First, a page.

Prepositions are function words like "to", "over", "through", "in". The meaning of a sentence can be dramatically altered by choosing the wrong preposition.

learn more… | top users | synonyms (1)

1
vote
1answer
29 views

Is it always necessary to be “finished with”?

Is it grammatically incorrect to say "done school" or "finished school"? For example, I am done school, or I am finished school. Must I always use the word with to be grammatically ...
0
votes
3answers
61 views

Pregnant … somebody

I,m wondering what preposition I should use, when I want to say that somebody made somebody pregnant. For example Anna is pregnant with Bill (they gave him the name in advance :) ) and Jack is Bill's ...
-1
votes
1answer
35 views

“Back at his house in…” vs “back in his house in…”

What's the correct form? Or at least the most commonly used? I found both instances in Google Books: On the journey home and back in his house in Scy Chazelles Schuman gave the plan his ...
1
vote
2answers
20 views

send you or send it to you?

Please, which phrase is correct: I have already finished the new recording; I will send you right now. I will send it to you right now.
0
votes
4answers
65 views

What is the correct syntax for using 'arrive' with a destination? [on hold]

Which should I say? I arrive to my work. or I arrive into my work.
1
vote
0answers
12 views

Multiple preposition in a sentence [duplicate]

I would like to use both insert and remove in the same sentence. However, I would like to know how I will use the prepositions because the verbs have different prepositions into/from. There are some ...
0
votes
1answer
32 views

Difference among “to hear”, “to hear of” and “to hear about”?

Will anyone kindly explain the difference between the three terms to me? Thanks.
5
votes
2answers
142 views

“I weigh about 5 lbs.”

This stems from a discussion over on ELL which has moved beyond being useful to second-language learners. In short, consider the sentence: I weigh about 5 pounds. What part of speech is ...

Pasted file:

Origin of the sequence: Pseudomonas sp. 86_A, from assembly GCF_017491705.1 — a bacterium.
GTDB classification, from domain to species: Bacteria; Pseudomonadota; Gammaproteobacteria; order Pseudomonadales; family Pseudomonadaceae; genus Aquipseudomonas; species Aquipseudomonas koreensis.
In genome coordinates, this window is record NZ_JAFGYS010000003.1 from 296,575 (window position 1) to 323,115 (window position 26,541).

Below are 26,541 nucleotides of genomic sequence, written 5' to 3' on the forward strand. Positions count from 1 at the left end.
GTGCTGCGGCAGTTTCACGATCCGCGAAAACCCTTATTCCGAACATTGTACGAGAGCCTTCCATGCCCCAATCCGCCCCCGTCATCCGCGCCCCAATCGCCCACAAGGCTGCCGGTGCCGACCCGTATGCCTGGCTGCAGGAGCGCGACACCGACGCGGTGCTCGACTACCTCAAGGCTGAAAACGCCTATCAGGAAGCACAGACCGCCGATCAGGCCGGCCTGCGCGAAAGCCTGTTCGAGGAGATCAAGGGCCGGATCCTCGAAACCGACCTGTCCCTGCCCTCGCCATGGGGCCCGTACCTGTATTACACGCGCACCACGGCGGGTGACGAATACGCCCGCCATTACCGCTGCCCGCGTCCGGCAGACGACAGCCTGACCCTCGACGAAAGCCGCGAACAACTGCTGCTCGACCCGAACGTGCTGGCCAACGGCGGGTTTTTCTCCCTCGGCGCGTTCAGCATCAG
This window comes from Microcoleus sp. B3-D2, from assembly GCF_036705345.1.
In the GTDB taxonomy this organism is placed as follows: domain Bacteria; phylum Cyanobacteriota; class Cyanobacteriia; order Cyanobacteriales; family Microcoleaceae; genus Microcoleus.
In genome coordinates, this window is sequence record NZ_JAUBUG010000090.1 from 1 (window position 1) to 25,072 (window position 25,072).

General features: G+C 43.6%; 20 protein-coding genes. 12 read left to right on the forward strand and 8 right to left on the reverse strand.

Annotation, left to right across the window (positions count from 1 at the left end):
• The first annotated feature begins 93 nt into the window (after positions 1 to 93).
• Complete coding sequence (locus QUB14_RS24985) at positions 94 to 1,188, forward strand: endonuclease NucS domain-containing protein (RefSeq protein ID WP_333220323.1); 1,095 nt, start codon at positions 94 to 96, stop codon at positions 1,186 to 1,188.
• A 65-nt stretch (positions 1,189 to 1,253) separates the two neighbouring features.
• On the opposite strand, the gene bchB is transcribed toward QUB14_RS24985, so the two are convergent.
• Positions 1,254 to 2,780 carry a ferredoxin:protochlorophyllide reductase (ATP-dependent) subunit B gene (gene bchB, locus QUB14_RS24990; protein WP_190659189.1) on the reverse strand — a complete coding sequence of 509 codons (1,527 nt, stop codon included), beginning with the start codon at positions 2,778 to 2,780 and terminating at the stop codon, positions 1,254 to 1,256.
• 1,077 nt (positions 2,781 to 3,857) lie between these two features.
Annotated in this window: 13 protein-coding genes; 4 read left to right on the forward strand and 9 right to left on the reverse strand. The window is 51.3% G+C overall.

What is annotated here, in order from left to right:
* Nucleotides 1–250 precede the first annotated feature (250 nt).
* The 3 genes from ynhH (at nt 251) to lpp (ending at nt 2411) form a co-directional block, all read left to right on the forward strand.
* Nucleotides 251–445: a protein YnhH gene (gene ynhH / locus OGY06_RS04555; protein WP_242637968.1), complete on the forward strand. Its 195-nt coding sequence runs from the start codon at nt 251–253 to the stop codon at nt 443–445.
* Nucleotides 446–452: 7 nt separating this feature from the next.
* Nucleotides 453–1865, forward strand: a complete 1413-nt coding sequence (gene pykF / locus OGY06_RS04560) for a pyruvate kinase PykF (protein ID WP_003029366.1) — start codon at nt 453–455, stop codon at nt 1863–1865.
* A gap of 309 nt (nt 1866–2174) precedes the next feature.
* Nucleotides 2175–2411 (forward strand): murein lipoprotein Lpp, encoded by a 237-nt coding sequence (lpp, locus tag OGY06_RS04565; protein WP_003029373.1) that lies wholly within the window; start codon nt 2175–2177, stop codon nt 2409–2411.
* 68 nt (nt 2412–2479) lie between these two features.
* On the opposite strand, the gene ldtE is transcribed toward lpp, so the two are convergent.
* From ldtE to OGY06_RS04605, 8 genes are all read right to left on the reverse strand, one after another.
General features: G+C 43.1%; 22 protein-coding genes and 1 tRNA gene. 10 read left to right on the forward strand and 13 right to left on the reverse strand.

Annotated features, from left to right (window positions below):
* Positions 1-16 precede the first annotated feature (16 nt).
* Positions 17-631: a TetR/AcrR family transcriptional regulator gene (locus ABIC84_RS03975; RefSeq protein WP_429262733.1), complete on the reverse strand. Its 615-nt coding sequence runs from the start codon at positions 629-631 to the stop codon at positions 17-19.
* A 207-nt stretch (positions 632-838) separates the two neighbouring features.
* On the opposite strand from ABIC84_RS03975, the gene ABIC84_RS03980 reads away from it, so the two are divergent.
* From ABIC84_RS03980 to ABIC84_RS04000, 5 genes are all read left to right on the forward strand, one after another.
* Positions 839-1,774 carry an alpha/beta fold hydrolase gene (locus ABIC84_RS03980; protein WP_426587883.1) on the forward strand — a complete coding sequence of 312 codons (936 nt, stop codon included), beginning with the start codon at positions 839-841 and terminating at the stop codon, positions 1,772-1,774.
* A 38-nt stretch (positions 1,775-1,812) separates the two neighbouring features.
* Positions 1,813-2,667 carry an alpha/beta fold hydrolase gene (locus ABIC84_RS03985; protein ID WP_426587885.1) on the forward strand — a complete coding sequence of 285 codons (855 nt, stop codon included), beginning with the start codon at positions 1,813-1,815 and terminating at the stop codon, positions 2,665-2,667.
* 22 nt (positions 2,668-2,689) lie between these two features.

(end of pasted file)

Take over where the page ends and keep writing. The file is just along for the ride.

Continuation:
0
votes
0answers
40 views

Choosing a preposition: A train TO/FOR class

What is the correct preposition to use in this case? For example, in the sentence "I usually study in the park before taking the train for class", should we replace the for with to? Or are they both ...
0
votes
2answers
48 views

Are these wordiness defects cases of syntactic pleonasm?

While critiquing a certain document, I noticed frequent instances of a kind of wordiness. Whereas I could have simply corrected each instance, I wanted to cite for the writer a general rule for ...
0
votes
0answers
8 views

What is the exact meaning of 'beneath'? [migrated]

In my county, I learned that beneath means the underside. When the ball sticks to the base of the table, we say that the ball is beneath the table.Is that right? I want to know the exact meaning of ...
1
vote
0answers
47 views

Confused about the use of “to” in a quote

The former Manchester United star has now hit a record 25 La Liga hat-tricks and has 45 goals this term to lead Lionel Messi by three in the race for the Pichichi. I am confused as to the ...
-1
votes
0answers
18 views

Prior to: correct use [closed]

What is correct? Please correct your letter prior to send it. Please correct your letter prior sending it. Please correct your letter prior to sending it.
1
vote
2answers
77 views

What part of speech is 'closer' functioning as in 'I moved closer'?

'I moved closer.' At face value, 'closer' seems to be acting like an adjective; however, I don't see anything in the sentence to which it can refer. A friend suggested that 'to move closer', 'to ...
0
votes
1answer
39 views

“Pain to” vs. “pain in”

Is it correct to say: He couldn't stand for long because of pain to his leg. or should it be: He couldn't stand for long because of pain in his leg. or are both acceptable, or is neither?
1
vote
1answer
27 views

“Dance it out” or “dance it off”? [closed]

If the one wanted to, for example, dance to forget about problems/to unload, should we colloquially say 'dance it off' or 'dance it out'?
3
votes
1answer
77 views

“There is the man.” Is *there* an adverb or pronoun?